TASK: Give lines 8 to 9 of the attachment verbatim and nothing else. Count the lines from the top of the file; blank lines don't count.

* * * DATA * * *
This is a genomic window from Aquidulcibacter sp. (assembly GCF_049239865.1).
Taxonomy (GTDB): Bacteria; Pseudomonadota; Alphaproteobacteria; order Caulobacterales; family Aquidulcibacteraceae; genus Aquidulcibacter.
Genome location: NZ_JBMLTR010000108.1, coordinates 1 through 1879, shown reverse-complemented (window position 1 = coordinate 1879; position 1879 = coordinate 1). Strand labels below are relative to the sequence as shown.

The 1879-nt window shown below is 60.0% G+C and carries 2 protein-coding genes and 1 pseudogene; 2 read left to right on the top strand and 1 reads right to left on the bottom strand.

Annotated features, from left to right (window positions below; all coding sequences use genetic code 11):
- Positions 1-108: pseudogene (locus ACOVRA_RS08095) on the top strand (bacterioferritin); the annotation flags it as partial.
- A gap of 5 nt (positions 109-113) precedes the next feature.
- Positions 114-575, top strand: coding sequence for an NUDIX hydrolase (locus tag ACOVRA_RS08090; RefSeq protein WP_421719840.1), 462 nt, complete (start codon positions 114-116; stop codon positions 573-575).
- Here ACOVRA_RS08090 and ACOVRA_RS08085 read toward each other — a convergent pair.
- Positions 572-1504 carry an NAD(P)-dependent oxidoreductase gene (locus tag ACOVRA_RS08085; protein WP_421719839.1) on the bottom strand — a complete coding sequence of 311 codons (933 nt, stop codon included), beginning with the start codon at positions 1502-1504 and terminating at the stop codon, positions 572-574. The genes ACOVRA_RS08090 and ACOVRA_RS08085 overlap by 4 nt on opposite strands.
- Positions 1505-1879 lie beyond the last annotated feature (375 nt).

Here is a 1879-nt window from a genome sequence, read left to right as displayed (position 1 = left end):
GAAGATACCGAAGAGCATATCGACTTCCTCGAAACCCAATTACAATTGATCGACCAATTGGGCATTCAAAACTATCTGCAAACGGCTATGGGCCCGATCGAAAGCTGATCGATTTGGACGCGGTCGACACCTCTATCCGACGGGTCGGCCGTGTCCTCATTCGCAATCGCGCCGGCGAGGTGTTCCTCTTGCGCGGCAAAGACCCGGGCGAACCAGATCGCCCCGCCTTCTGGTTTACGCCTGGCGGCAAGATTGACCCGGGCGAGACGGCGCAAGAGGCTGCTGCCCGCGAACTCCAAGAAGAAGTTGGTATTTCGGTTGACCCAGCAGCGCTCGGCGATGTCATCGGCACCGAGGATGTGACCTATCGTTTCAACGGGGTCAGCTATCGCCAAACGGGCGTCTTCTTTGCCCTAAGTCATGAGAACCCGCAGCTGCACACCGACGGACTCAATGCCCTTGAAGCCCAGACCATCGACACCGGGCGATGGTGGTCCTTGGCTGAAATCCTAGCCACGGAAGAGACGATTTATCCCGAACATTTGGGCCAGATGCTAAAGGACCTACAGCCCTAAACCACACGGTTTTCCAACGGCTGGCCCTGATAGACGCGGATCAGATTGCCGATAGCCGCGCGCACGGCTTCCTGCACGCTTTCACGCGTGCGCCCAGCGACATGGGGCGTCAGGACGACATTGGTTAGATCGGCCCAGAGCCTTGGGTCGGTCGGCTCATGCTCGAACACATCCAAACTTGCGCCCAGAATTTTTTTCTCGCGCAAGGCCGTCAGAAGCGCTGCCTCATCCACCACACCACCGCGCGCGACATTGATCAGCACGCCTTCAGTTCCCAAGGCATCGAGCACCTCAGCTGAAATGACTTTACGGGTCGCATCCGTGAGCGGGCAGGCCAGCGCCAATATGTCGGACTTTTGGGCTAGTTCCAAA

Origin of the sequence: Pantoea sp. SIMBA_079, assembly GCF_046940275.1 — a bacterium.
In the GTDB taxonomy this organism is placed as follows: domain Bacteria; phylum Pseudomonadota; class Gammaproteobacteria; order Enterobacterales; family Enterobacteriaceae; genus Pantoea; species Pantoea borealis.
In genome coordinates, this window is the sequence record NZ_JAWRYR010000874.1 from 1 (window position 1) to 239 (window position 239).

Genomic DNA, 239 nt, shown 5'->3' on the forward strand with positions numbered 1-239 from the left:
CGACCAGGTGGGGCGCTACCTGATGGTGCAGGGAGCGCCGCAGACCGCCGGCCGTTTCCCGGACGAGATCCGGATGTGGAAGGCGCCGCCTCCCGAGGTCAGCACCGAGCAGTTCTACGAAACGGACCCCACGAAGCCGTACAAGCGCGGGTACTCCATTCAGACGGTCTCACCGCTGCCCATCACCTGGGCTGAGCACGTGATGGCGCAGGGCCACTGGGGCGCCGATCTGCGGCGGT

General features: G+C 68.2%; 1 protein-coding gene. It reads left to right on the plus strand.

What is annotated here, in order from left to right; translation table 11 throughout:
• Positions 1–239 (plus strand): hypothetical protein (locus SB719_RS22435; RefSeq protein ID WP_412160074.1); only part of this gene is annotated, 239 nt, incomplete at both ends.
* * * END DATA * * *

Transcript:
- Positions 114-575, top strand: coding sequence for an NUDIX hydrolase (locus tag ACOVRA_RS08090; RefSeq protein WP_421719840.1), 462 nt, complete (start codon positions 114-116; stop codon positions 573-575).
- Here ACOVRA_RS08090 and ACOVRA_RS08085 read toward each other — a convergent pair.